Dallas is days away from a vote that could allow citywide beer and wine sales, ending a confusing patchwork of dry areas once and for all.
"It's time to get rid of the antiquated rules that have been governing the liquor laws in the city of Dallas for years,” said Oak Cliff Chamber of Commerce President Bob Stimson.
Proposition 1 on Tuesday's Dallas ballot would allow beer and wine sales in grocery and convenience stores.
"We view that as a good thing," Stimson said. "It will help those stores stay in business and bring more jobs."
Stores in more than half of the city are currently forbidden from selling alcohol.
Similar measures have been defeated before, and opponents are not giving in easily this time.
Councilman Dwaine Caraway said his constituents bought their homes in a dry area expecting it to stay that way.
"They live there because they like that particular environment," he said.
Caraway said he believes the referendum could overwhelm some neighborhoods with increased crime.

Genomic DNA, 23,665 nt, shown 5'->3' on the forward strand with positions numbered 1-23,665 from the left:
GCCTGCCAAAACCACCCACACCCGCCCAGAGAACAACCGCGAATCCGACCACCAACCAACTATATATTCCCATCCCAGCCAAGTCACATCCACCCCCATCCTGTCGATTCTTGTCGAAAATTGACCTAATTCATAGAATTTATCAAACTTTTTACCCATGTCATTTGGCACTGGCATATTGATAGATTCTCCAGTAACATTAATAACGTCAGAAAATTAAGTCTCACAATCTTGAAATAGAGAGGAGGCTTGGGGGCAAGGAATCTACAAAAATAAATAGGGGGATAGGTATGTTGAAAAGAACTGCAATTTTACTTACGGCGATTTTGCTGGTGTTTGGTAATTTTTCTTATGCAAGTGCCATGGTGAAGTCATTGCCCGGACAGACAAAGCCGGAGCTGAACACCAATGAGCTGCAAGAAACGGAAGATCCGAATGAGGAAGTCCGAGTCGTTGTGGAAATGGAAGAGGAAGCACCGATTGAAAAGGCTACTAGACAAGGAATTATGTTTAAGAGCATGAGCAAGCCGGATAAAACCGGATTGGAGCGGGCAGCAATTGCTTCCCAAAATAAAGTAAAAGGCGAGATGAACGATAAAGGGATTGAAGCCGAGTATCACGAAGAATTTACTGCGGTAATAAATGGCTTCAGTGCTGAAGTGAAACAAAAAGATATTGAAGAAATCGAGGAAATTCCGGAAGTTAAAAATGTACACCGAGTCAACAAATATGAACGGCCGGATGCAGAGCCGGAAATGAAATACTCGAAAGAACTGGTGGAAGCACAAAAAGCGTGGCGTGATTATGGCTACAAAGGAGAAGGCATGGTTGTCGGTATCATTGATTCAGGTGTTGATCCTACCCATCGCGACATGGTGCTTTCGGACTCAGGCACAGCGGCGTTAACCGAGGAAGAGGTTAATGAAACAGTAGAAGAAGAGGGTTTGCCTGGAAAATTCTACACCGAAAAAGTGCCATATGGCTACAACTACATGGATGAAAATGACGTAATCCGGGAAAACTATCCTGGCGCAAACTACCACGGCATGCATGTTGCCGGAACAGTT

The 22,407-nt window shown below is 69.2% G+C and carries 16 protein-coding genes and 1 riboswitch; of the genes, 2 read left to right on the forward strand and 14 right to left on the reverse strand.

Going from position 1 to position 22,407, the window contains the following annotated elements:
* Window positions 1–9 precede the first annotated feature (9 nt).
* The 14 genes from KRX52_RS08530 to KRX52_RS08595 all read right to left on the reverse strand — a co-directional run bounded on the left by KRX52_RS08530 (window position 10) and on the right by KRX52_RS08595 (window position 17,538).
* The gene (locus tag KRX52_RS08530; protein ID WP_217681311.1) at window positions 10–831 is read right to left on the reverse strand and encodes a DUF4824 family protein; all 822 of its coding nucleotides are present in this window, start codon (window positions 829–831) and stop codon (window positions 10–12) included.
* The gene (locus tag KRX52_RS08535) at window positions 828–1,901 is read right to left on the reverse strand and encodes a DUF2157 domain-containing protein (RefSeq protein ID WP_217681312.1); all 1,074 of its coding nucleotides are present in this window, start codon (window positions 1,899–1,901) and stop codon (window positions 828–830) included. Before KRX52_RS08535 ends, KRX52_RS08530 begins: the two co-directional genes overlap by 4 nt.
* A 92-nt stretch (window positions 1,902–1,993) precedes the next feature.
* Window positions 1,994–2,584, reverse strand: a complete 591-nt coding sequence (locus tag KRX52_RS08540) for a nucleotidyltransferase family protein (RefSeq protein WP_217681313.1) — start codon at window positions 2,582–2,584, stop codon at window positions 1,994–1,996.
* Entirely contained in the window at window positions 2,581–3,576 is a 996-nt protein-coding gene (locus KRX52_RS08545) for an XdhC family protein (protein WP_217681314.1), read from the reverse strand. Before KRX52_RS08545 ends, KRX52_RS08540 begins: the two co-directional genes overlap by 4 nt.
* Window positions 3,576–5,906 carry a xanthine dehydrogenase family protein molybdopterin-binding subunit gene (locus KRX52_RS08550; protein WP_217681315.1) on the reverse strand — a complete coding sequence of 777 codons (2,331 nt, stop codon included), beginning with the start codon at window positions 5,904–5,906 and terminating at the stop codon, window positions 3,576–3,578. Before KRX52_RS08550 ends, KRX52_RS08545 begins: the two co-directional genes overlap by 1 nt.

"That is something that we've worked so hard against, and that is something that, should this pass, those communities will have to deal with (in) the next 50 years,” Caraway said.
But Stimson said other North Texas cities have allowed similar rules over the past few years.
"Look at Irving. Look at Duncanville. Look at Desoto. Look at Cedar Hill," he said. "All of them have passed the exact same ordinance that we're looking at, and it has not had the negative impact that people talk about in those communities. I don’t expect to see it here."
But both Caraway and Stimson support Proposition 2, a measure that would end private-club rules for restaurants in dry neighborhoods.
Currently, dry-area restaurants that sell alcohol must register customers as members of a private club.
Extra record keeping is required, and alcohol distributors are forbidden from delivering to dry-area restaurants. Certain employees of the restaurant must purchase and carry the alcoholic beverage products to the business themselves.
"It's very antiquated," said Mary Jack, owner of Jack’s Backyard near Commerce Street and Sylvan Avenue in West Dallas.
She said the extra complications amount to an additional $35,000 in annual expenses that businesses in wet areas can avoid.
The process discourages restaurants from opening in dry areas such as West Dallas and Oak Cliff, Jack said.
"If we could just be on the same playing field with the rest of the city of Dallas that's wet, I think we’d all be happy," she aid. "Plus the customer -- it's an extra hassle for them."
Stimson and Caraway say they want to support restaurants and are encouraging voters to approve Proposition 2.